The future of jobs in the region is bright, although the nature of work itself will change, older people will have to be reskilled and others might have to think about more than one career in their lifetime.
These were the views of panellists at a session on The Future of Jobs in Asean held yesterday in Hanoi as part of the three-day World Economic Forum (WEF) on Asean. The session was developed in partnership with The Straits Times.
The theme has been a subject of debate, with concern about the impact of technology on jobs and the advent of the Fourth Industrial Revolution that is projected to have far-reaching consequences across industries and for the way people work.
The discussions saw panellists bringing up interesting trends and proposals. These included Vietnam's acceptance of the idea of people, including government officials, holding two jobs as a way to build resilience, and the growing trend among the young to aim for "Fire" - being financially savvy and able to retire early.
Among the proposals were the creation of a virtual database of knowledge to encourage digital literacy among those aged 60 and above, and introducing education leave across age groups to encourage lifetime learning.
Setting the stage for the discussions, Mr Warren Fernandez, editor-in-chief of Singapore Press Holdings' English/Malay/Tamil Media Group and The Straits Times editor, noted that while the Fourth Industrial Revolution was opening up many more opportunities, it was also leading to angst, anxieties and populist pressures in emerging economies. "The angst over it can be summed up in one word: jobs," he said.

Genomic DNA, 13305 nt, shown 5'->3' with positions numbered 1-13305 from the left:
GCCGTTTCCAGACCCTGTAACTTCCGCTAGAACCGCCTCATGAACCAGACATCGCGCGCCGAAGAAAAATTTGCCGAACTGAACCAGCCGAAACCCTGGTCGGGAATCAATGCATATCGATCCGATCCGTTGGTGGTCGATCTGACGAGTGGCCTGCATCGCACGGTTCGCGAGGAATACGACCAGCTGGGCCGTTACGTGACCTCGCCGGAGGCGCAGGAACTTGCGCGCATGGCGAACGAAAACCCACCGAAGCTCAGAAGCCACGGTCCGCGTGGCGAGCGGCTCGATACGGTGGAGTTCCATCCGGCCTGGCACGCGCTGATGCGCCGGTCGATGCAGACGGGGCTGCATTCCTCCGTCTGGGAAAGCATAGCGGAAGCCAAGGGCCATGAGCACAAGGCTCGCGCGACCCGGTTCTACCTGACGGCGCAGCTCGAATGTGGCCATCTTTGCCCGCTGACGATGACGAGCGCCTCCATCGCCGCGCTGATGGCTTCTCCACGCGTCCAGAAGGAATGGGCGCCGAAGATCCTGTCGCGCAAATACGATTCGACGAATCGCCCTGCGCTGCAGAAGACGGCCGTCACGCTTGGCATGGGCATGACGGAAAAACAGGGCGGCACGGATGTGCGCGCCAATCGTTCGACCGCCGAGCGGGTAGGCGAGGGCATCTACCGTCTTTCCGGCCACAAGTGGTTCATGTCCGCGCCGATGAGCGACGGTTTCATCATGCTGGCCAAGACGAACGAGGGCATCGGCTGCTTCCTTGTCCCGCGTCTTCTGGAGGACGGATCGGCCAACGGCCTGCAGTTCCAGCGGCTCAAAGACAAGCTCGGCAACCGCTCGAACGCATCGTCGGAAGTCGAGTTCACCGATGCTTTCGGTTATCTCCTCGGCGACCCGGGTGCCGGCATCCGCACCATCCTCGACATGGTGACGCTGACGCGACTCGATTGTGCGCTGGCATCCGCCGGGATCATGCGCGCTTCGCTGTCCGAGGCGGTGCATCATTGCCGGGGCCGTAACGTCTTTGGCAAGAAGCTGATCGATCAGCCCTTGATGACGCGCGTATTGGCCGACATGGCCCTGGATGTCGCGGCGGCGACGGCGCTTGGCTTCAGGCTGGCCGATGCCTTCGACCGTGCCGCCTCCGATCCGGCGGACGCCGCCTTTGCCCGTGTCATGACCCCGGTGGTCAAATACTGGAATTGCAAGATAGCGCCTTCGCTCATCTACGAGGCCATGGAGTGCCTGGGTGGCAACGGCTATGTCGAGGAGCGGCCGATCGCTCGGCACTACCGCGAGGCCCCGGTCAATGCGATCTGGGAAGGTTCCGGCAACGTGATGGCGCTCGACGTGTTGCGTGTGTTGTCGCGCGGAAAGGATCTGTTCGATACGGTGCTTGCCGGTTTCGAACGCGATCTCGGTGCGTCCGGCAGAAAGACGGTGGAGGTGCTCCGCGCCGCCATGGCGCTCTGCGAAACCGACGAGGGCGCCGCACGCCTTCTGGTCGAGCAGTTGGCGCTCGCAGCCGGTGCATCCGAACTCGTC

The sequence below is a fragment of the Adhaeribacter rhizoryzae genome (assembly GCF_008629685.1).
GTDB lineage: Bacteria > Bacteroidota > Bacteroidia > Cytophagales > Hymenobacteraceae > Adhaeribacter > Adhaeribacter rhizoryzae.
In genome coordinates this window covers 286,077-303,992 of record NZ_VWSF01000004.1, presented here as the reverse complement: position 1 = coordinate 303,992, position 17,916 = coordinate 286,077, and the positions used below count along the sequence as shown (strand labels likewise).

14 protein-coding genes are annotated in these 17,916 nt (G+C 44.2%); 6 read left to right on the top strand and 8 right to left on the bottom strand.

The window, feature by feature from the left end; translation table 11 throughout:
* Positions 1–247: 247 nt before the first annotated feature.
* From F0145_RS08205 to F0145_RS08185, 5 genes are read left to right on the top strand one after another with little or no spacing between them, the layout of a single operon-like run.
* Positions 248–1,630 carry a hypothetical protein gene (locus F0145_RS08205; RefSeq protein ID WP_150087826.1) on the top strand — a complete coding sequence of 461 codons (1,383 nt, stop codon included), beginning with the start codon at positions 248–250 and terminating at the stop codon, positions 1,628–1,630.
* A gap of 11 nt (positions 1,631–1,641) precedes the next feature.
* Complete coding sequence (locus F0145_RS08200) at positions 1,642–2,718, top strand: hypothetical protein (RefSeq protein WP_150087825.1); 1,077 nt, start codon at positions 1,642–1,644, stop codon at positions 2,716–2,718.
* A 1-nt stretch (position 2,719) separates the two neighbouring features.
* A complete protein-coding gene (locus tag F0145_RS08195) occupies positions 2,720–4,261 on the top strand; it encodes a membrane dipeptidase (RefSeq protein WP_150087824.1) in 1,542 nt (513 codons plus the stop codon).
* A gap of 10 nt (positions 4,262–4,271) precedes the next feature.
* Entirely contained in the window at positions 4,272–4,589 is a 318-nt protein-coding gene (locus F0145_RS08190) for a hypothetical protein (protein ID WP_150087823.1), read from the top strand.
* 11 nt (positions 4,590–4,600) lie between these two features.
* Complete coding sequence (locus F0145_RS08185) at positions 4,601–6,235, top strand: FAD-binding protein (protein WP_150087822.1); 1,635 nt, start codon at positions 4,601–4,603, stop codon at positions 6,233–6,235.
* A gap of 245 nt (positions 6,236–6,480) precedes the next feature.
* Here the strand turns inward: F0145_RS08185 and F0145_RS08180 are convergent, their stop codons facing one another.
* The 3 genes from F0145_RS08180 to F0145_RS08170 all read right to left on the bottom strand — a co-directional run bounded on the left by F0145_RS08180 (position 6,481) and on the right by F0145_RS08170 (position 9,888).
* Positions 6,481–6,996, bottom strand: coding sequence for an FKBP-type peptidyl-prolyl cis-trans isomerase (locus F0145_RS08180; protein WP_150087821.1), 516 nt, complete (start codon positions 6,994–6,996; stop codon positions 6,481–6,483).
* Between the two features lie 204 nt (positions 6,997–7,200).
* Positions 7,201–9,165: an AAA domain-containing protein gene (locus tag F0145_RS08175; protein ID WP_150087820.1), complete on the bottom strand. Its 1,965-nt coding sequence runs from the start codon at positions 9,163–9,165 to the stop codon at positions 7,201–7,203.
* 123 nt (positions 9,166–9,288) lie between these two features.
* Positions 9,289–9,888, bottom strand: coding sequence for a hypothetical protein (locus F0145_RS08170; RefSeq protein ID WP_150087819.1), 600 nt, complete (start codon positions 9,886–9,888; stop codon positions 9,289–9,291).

Drawing attention to recent findings from WEF studies, he highlighted that 65 per cent of children entering primary school today will end up doing a job that does not even exist right now.
Another piece of research showed that by 2020, more than a third of core skills needed to do a job will be those that are not even considered crucial today.
Still, there was a high level of optimism in the region, he noted, referring to a poll of 64,000 youth in Asean, released on Tuesday, which showed the majority believe that new technologies will lead to more jobs and higher income.
Vietnam's Deputy Prime Minister Vu Duc Dam, who said he was 99 per cent optimistic about the impact of technology on jobs, brought up his country's emphasis on lifelong learning.
As part of the widespread educational reforms being undertaken in Vietnam, a virtual database of knowledge is being put in place and will be accessible to all, he said.
For the elderly, there will be an ecosystem of knowledge to help them improve their digital skills. For primary school pupils, new textbooks will be introduced next year with an increased focus on science, technology, engineering and mathematics courses. For other students, the effort is aimed at matching the curriculum with that in other countries, he added.
Mr Ian Lee, chief executive for Asia-Pacific of leading workforce solutions provider The Adecco Group, said that it was difficult to predict the type of jobs needed in the future.
"Ten years ago, cyber-security jobs were not heard of. But today, it is one of the hottest jobs," he said.
Ms Vivian Lau, president of JA Asia-Pacific, which prepares young people for employment and entrepreneurship, supports the idea of educational leave to allow people to learn, unlearn and prepare for their future.
Ms Francesca Chia, founder and CEO of Malaysia-based start-up GoGet, which connects businesses to part-timers via its platform, emphasised the need to include the elderly who are willing to undergo training to upskill themselves and take on flexible jobs.
Mr Xu Haoliang, United Nations assistant secretary-general and regional director for Asia and the Pacific at the UN Development Programme, had the last word, as he reminded the audience about the need to care for vulnerable groups.
"We really need to think about what we can do together, in partnerships, so that we leave no one behind," he said.